Recently, new information was also released by Dale Lewis, a retired logisitics expert, who has been conducting an independent analysis of the economics of the proposed dredging of the St. Johns. We believe the results of this extensive work support our position that the economic benefits have been significantly overstated by Jaxport and their consultants. Click here to learn more about this analysis.
St. Johns RIVERKEEPER released a paper, "Does the Deep Dredge Make Economic Sense for Jacksonville?", to help the community make a more informed decision regarding the proposed dredging. How reliable are the economic projections? What is the likelihood that Jacksonville will be the choice of shippers when so many East Coast ports are also deepening their harbors and so many unknowns still remain?
A Peer Review by a panel of independent experts questions some of the modeling results and conclusions in the Environmental Impact Statement (EIS), raising significant doubts about the thoroughness and accuracy of the evaluation.
Here are some of the findings of the Panel:
"The analysis and presentation of salinity results in the General Reevaluation Report II (GRR2) provide an incomplete understanding of the impacts of channel enlargement."
"The adaptive hydraulics (ADH) sediment modeling results do not provide a reliable estimate of the annual sedimentation rates necessary to establish environmental effects and sediment management requirements."
"Because the period was not shown to be representative of typical conditions and the model [ADH] is not considered validated, the results are assumed to be unreliable indicators of future conditions."
"The Adaptive Management Plan does not include key elements such as trigger thresholds and specific actions to correct deficiencies."
The peer review experts also took issue with the economic analysis that was conducted.
"The Regional Economic Development (RED) benefits are incorrectly attributed to the harbor deepening and therefore overemphasize regional benefits of the Jacksonville Harbor Project."
"According to Section 3.3.4, any RED benefits resulting from increased traffic will occur under the without- and with-project conditions and are not associated with deepening of the harbor."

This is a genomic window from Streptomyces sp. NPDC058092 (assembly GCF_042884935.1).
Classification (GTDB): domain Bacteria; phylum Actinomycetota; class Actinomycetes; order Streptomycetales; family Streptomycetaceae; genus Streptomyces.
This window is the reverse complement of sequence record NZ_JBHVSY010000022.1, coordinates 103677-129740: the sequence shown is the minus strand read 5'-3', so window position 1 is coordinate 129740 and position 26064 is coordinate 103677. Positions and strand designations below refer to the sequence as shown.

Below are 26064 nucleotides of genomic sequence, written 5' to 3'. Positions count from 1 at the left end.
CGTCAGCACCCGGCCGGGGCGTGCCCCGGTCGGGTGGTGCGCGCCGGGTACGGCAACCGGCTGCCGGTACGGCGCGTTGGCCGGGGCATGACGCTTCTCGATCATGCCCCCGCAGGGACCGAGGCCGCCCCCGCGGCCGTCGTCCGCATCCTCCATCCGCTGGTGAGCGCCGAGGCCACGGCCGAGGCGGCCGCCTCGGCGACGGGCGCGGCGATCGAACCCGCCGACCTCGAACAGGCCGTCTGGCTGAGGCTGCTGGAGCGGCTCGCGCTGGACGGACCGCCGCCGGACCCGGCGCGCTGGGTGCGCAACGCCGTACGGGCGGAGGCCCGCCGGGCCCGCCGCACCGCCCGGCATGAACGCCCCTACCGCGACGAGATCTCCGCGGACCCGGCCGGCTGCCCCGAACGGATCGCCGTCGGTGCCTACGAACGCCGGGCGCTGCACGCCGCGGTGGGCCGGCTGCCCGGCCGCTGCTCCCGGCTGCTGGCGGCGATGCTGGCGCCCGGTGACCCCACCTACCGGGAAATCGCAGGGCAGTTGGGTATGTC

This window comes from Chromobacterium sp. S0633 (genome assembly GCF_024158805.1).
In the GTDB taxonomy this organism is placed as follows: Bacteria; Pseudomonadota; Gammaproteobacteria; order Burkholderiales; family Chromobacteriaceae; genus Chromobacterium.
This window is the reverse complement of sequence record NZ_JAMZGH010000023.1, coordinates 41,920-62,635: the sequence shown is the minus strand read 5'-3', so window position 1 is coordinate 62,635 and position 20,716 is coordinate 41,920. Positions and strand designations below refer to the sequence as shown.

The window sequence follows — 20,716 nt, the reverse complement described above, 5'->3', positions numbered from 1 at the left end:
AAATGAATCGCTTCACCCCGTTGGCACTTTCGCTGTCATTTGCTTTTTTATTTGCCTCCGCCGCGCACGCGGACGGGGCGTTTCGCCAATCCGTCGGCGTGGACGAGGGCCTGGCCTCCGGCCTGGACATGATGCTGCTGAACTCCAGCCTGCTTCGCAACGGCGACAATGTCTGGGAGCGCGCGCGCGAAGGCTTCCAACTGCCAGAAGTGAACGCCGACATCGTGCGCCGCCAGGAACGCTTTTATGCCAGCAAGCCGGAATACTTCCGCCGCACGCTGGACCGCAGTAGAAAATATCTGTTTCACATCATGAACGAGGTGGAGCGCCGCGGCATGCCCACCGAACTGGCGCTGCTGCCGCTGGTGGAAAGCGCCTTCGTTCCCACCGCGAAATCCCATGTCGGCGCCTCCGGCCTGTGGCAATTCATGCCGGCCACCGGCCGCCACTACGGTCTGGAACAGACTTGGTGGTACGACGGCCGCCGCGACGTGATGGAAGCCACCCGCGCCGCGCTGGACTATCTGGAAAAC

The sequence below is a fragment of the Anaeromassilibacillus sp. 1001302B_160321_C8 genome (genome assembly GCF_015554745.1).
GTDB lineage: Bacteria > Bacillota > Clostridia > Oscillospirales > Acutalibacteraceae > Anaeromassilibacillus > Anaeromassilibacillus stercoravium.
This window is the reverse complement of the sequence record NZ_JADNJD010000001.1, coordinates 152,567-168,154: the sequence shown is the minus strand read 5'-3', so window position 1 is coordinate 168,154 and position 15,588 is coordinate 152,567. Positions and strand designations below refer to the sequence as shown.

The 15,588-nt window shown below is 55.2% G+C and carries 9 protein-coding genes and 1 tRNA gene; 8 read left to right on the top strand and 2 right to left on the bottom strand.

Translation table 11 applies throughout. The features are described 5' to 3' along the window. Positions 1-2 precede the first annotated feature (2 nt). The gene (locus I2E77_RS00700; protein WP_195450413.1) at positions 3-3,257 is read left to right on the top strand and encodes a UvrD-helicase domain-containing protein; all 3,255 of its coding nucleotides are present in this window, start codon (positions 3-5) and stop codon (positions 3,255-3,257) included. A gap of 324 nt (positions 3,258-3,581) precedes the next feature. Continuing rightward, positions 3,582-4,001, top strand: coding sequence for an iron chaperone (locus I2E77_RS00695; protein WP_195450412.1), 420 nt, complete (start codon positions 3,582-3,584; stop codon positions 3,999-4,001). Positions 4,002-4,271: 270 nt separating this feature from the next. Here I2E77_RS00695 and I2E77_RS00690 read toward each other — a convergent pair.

"An accurate assessment of the regional economic benefits generated by the proposed project is needed to support the overall understanding of project benefits and of the project’s impact on the regional economy."
"Federal interest has not been demonstrated in the General Reevaluation Report II (GRR2) because a multi-port analysis assessing competition among regional ports is not provided."
WHAT YOU CAN DO
• Contact Mayor Lenny Curry, City Council Members, and the JAXPORT Board of Directors. Tell them to (1) demand further analysis of the economic viability of the project to make sure it is worth a $1 billion investment by taxpayers, and to (2) protect the St. Johns River by providing more mitigation to help offset the damage that will likely occur if the dredging is funded.
RON LITTLEPAGE - JACKSONVILLE'S PORT CAN THRIVE WITHOUT DREDGING: Florida Times-Union 3.23.17 - "To justify JaxPort’s mega-spending plan — $700 million on the dredge itself and hundreds of millions more for other infrastructure improvements — Lewis said the container business at JaxPort would have to grow 100 percent in the first nine years after dredging. Over the past five years, Lewis points out, JaxPort’s container traffic has grown 1 percent a year."
RON LITTLEPAGE - WE NEED DEEPER DIVE ON THE NUMBERS FOR DREDGING: Florida Times-Union 3.7.17 - "Before continuing along the seemingly predetermined path to spend $700 million to deepen the St. Johns River shipping channel, someone in authority needs to pay attention to what Dale Lewis is saying....Lewis speaks with the authority of a resume that includes 30 years of experience in rail, ship and truck transportation, a graduate degree in transportation from the Massachusetts Institute of Technology and a long career with CSX."